image I want to choose software for reading e-books. That is one reason why I invested in an iPod Touch rather than a system as closed as the Kindle. I knew that a bunch of e-reader apps would come along in time. In fact, we already have Stanza, eReader, BookShelf and Bookz. But could greedy Suits at Apple be about to spoil the fun?

Apple’s App Store for the Touch and iPhone has just banned the Podcaster app, which it may have regarded as an iTunes rival. Luckily you can bypass the App Store and still download Podcaster to "subscribe, manage, stream and download podcasts directly to your iPhone and iPod Touch." No jail-breaking needed. Just supply your UDID and wait for the Podcaster people to provision your iPod, which might take a few days.

Grouchy just the same

I just hope the suits will back off; consider the E ramifications if they don’t. Will Apple war in the future against e-reading programs and related distribution systems if it gets more serious about e-books via iTunes? If so, more than a few e-book-related developers would migrate to Android. At the consumer level, such idiocy would very possibly kill any interest many e-bookers had in a larger tablet version of the Touch. For now, Dave Winer writes:

I wouldn’t invest in or develop an iPhone app because Apple could decide not to approve it, and if they don’t approve it you can’t sell it. You can’t even give it away. You don’t find out if you’ve been approved until the last step, after you’ve fully invested, so you could lose, totally, if Apple says no. Permalink to this paragraph

At first this might have seemed ridiculous if you didn’t know Apple, you might assume they’d only keep out apps that somehow damaged the iPhone, but it hasn’t turned out that way.  Permalink to this paragraph

Yesterday it came out that they rejected an app called Podcaster because it competed with iTunes, an Apple product. Maybe it was better than iTunes in some way, or simpler, more focused, had features iTunes didn’t have? It doesn’t matter, it illustrates exactly why Apple shouldn’t assume this power, or if they insisit on it, you’d have to be crazy to develop iPhone apps.  Permalink to this paragraph

Consider this possibility. Next year Apple announces an app that does what your previously authorized iPhone app does. You have competition, so another competitor, even if it is the platform vendor, isn’t that big a deal, right? Well what if they de-authorize your app because it duplicates functionality of theirs? Think you could live with that? Permalink to this paragraph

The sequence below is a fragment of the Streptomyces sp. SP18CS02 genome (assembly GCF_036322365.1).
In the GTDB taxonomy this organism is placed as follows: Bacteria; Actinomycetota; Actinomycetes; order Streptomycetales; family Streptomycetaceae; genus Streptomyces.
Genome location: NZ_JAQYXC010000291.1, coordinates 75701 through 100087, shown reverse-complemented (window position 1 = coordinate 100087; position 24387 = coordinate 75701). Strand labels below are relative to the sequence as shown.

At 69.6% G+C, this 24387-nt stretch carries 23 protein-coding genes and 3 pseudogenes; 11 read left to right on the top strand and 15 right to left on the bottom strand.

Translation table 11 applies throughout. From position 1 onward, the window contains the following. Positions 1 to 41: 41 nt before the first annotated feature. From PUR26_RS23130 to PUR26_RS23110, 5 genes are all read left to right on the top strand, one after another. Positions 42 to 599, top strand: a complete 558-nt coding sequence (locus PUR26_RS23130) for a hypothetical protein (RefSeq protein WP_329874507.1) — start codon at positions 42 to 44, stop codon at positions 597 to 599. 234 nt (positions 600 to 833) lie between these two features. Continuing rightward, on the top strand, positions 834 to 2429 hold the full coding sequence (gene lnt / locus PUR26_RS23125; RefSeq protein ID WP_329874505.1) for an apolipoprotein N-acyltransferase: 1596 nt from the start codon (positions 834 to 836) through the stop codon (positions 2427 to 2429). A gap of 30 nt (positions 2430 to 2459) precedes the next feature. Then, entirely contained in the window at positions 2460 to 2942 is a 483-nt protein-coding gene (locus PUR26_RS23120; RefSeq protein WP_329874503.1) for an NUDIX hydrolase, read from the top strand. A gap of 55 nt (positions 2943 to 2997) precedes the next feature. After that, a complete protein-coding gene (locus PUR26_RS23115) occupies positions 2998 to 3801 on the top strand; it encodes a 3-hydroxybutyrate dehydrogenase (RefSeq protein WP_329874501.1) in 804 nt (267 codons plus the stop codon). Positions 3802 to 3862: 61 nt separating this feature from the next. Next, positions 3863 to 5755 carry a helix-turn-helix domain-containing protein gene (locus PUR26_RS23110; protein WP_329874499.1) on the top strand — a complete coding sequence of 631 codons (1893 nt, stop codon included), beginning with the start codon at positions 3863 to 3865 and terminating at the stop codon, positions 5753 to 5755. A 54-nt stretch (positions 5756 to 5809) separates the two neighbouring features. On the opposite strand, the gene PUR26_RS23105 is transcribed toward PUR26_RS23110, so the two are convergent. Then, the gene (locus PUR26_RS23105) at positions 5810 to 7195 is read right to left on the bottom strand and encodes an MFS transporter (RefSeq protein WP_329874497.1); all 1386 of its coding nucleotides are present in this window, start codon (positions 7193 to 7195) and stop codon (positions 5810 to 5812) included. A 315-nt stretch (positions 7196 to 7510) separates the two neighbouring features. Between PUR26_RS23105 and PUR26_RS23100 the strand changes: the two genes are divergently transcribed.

Caveat: Apple may remotely turn off Podcaster in the future, as the developers warn. Rotten Apple!

And speaking of a monopolist-style mindset: Stuck in Google’s Doghouse, in the New York Times—plus a related Techmeme roundup.


  1. please dont tell me your surprised Apple have always been extremely hostile to 3rd party developers trying to change the basic vision for the platform.

    The exact same thing happened with the macs they had all the buzz there was a vibrant industry surounding it and apple just managed to kill it all with their stubborn refusal to listen to focus groups or let 3rd party companies near anything, where there was a diverting Jobs aproved right way. As soon as a viable altilernative arived.

  2. This sort of things happen very often with Facebook too. Instead of removing the apps though, they simply add something similar as a core feature and push it to every user.

    You can’t rely on platforms such as Facebook or iTunes as your only business model exactly for this sort of reasons.

    My advice to all the developers releasing an e-book app on the AppStore: release everything on Android and various competing mobile platforms too. This way, you’re not entirely screwed if Apple is in a bad mood.

  3. Too bad that there’s no current way to backup your downloads from the iPhone/iPod Touch though. They’re all ePub files and it would be a very good way to avoid such problems.

    Do you still manually create your ePub files Yoda47 ? You recently posted a book on Feedbooks, although I thought that you created all your ePub on your own. Nice upload anyway !

  4. I download them to my computer first so that I have them backed up. Also, the ones I get from Feedbooks, I can go and get them again if something happens to my iPod.

    Yes, I still manually create ePub books (the ones I can’t find on Feedbooks or Munsey’s anyway 😉 ), but even with blank template files it’s fairly labor intensive. So I wanted to try out the Feedbooks system to see how it works. Also, I want to add a small section to the end of my ePub creation guide with links to automated options for creating ePub files for people who don’t want to do it all manually, and I want to review it before recommending it. (It’s very nice, BTW.)

  5. I am also with kittens to discover an automated ePub creation process. I have tried the mamual method and while they work, it is too much hassle to do regularly.

  6. Just read your update Yoda74. We’re indeed improving the feature on Feedbooks and my goal is to turn it into a tool that’s easy enough for everyone to use.

    I’m not really interested in a quick and dirty method though, mostly because it’s usually REALLY dirty. Multiple flows for example are very important if you’d like to have some sort of support on the PRS-505, and a TOC can be useful too.

    Quick and dirty conversions work best with limited formats, such as Mobipocket for example. You could design a good tool for this, but it’ll be more of a power-user tool (command line stuff) where you have to specify a way to detect multiple flows, TOC etc…

  7. I’d like to be able to read Kindle format ebooks on my iPod touch. I’m not going to purchase another device, but I would like to get some of the ebooks that Amazon sells.

    Is there any application that does this? (I’d also use it on my laptop.)

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